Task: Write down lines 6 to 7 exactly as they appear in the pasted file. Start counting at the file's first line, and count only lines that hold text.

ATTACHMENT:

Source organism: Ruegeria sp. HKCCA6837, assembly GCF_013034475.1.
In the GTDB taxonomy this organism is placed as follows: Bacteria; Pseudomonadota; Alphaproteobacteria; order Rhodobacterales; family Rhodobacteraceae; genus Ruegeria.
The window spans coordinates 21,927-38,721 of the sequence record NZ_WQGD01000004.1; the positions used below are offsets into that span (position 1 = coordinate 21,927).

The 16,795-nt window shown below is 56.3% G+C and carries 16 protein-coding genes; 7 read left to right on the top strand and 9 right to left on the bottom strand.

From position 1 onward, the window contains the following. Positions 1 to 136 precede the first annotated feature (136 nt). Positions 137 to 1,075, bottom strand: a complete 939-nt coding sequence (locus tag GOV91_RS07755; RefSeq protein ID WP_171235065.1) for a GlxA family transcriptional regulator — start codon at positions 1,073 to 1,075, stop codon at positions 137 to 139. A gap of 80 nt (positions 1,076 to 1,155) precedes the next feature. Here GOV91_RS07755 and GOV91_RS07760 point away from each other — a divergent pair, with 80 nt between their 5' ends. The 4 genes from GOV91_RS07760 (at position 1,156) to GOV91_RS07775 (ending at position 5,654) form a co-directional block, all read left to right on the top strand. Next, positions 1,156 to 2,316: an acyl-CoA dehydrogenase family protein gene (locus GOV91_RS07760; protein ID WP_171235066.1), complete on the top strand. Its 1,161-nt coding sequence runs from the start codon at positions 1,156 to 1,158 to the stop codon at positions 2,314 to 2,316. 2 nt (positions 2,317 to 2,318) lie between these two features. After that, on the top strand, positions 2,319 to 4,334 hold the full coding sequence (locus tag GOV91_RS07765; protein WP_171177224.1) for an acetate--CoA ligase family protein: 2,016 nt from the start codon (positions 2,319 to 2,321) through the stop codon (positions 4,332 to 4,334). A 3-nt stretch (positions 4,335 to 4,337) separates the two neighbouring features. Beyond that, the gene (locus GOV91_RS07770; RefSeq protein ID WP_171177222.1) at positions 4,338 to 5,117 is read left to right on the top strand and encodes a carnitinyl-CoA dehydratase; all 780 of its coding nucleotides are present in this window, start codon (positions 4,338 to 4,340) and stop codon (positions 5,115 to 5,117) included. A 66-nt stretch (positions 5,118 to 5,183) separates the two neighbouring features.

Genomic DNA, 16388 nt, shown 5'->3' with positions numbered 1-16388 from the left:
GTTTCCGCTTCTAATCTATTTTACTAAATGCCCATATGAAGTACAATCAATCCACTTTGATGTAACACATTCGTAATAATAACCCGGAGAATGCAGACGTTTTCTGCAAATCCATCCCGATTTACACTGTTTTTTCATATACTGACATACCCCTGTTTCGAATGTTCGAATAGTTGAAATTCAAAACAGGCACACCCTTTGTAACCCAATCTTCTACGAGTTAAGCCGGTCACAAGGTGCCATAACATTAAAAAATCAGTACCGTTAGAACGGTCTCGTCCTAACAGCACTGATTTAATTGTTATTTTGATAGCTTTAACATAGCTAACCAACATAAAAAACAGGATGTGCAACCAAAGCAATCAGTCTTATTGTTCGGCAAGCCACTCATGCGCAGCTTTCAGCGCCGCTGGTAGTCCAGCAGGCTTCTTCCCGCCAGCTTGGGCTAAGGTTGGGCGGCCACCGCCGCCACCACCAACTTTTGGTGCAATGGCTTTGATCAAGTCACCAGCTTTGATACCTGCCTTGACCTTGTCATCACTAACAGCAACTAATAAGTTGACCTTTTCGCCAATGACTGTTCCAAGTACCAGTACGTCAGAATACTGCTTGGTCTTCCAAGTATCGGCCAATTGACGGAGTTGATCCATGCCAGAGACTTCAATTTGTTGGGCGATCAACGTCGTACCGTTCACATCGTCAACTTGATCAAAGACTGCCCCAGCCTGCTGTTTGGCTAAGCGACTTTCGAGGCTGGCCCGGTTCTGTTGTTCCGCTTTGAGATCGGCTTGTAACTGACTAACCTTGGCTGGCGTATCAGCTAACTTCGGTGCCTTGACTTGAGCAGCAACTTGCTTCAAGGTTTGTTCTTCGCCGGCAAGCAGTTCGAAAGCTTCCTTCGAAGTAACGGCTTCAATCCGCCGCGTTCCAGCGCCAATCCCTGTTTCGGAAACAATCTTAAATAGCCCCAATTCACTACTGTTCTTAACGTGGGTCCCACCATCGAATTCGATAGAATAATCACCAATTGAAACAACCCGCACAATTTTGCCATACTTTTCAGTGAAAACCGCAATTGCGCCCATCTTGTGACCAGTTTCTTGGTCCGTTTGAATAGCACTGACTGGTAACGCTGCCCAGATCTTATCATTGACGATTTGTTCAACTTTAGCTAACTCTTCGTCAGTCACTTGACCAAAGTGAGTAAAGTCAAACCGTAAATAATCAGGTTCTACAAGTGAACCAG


Genomic DNA, 16388 nt, shown 5'->3' with positions numbered 1-16388 from the left:
GTTTCCGCTTCTAATCTATTTTACTAAATGCCCATATGAAGTACAATCAATCCACTTTGATGTAACACATTCGTAATAATAACCCGGAGAATGCAGACGTTTTCTGCAAATCCATCCCGATTTACACTGTTTTTTCATATACTGACATACCCCTGTTTCGAATGTTCGAATAGTTGAAATTCAAAACAGGCACACCCTTTGTAACCCAATCTTCTACGAGTTAAGCCGGTCACAAGGTGCCATAACATTAAAAAATCAGTACCGTTAGAACGGTCTCGTCCTAACAGCACTGATTTAATTGTTATTTTGATAGCTTTAACATAGCTAACCAACATAAAAAACAGGATGTGCAACCAAAGCAATCAGTCTTATTGTTCGGCAAGCCACTCATGCGCAGCTTTCAGCGCCGCTGGTAGTCCAGCAGGCTTCTTCCCGCCAGCTTGGGCTAAGGTTGGGCGGCCACCGCCGCCACCACCAACTTTTGGTGCAATGGCTTTGATCAAGTCACCAGCTTTGATACCTGCCTTGACCTTGTCATCACTAACAGCAACTAATAAGTTGACCTTTTCGCCAATGACTGTTCCAAGTACCAGTACGTCAGAATACTGCTTGGTCTTCCAAGTATCGGCCAATTGACGGAGTTGATCCATGCCAGAGACTTCAATTTGTTGGGCGATCAACGTCGTACCGTTCACATCGTCAACTTGATCAAAGACTGCCCCAGCCTGCTGTTTGGCTAAGCGACTTTCGAGGCTGGCCCGGTTCTGTTGTTCCGCTTTGAGATCGGCTTGTAACTGACTAACCTTGGCTGGCGTATCAGCTAACTTCGGTGCCTTGACTTGAGCAGCAACTTGCTTCAAGGTTTGTTCTTCGCCGGCAAGCAGTTCGAAAGCTTCCTTCGAAGTAACGGCTTCAATCCGCCGCGTTCCAGCGCCAATCCCTGTTTCGGAAACAATCTTAAATAGCCCCAATTCACTACTGTTCTTAACGTGGGTCCCACCATCGAATTCGATAGAATAATCACCAATTGAAACAACCCGCACAATTTTGCCATACTTTTCAGTGAAAACCGCAATTGCGCCCATCTTGTGACCAGTTTCTTGGTCCGTTTGAATAGCACTGACTGGTAACGCTGCCCAGATCTTATCATTGACGATTTGTTCAACTTTAGCTAACTCTTCGTCAGTCACTTGACCAAAGTGAGTAAAGTCAAACCGTAAATAATCAGGTTCTACAAGTGAACCAG